People often have a lot of workers’ compensation questions, how it works, and what it covers and doesn’t cover.
For example, can you get workers’ compensation for pain and suffering? We’ll tackle questions like these below and discuss what’s covered and not covered by workers’ compensation.
What is Workers’ Compensation?
Workers’ compensation or workers’ comp provides wage and medical benefits for people who get sick or hurt at work. Each state mandates the coverage, and the benefits vary depending on the state as a result. It’s considered social insurance, and business owners are protected from civil liability if their employees get hurt at work.
There are limitations to the benefits of workers’ comp for both employers and employees though
All states, with a few exceptions, require businesses with non-owner employees to purchase workers’ compensation for those employees. If a business is required to have workers’ comp coverage and they don’t, it can lead to expensive consequences.
Workers’ comp will provide medical expenses, rehabilitation costs, and lost wages to employees who become ill or get injured in the course and scope of their job. The coverage will also pay death benefits to families if an employee is killed on the job.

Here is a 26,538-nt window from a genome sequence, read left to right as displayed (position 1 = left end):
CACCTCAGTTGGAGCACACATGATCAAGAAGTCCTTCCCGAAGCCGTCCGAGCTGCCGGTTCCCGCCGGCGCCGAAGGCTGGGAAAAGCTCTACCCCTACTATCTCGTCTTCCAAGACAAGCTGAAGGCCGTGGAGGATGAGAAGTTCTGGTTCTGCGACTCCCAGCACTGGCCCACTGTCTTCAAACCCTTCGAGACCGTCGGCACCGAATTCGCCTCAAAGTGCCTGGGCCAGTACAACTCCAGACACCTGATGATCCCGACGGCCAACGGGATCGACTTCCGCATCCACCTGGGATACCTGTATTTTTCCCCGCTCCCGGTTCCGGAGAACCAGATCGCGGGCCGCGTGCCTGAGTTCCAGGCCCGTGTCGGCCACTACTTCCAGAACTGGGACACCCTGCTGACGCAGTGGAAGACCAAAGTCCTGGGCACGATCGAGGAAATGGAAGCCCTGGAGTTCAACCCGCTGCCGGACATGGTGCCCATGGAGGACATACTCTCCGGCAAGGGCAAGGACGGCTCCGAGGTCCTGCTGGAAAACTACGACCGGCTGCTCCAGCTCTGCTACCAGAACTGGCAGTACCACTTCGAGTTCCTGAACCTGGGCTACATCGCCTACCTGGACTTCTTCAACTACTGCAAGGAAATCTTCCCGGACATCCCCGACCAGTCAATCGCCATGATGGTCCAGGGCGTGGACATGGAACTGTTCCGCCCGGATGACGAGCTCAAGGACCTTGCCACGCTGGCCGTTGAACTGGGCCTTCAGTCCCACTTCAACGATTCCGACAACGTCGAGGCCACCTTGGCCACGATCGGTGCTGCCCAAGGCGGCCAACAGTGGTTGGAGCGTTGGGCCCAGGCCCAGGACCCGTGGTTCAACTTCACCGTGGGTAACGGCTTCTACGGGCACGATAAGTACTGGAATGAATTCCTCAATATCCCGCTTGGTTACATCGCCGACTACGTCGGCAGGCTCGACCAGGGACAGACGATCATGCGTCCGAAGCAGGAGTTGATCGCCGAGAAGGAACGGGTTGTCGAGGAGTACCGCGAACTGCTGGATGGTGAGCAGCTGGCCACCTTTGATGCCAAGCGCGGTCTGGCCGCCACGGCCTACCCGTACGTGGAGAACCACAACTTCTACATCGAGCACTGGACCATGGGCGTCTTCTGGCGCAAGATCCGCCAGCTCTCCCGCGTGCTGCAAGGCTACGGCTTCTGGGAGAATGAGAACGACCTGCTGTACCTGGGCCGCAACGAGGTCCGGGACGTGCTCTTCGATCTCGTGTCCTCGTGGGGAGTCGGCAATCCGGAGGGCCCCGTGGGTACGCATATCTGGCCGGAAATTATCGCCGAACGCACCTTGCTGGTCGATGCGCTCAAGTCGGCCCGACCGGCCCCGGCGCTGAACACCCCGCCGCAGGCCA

How It Works
An employee doesn’t have to be on work property to get coverage—they do have to be acting within the scope of their employment. For example, if someone is making a work delivery and they get into a car accident, this could make them eligible for coverage from workers’ comp.
Once a claim is filed and processed, the sick or injured employee can be paid if the employer and the insurance company agree it’s a work-related injury or illness. If an employer doesn’t think the illness or injury was caused by work, then the claim can be disputed.
If an employee is hurt or becomes ill, they have to report it to their employer in a timely way to be eligible for benefits.
Once they report their illness or injury, the employee will get the required paperwork and forms from their employer. When an employee returns the completed paperwork, the employer files the claim with the insurance company. The employer may also have to notify the state agency or board about the illness or injury.
Depending on what the outcome is, an employee may appeal it.
What Does Workers’ Comp Cover?
Worker’s compensation provides coverage for the following:
- Medical expenses: This type of insurance should cover the costs of immediate care related to a workplace accident. For example, if you have to go to the emergency room or take an ambulance ride, the insurance should cover these expenses. Other medical care, including surgeries, hospital stays, medicine, and rehabilitation, is also likely to be covered by workers’ compensation.
- Disability benefits: If someone is seriously hurt doing their job and they can’t return for days or even months, workers’ compensation benefits should cover part of their lost wages during their recovery.
- Fatal injuries: If a situation at work is fatal, then death benefits may be paid to surviving family members to cover the costs of the funeral and to provide support to the family members.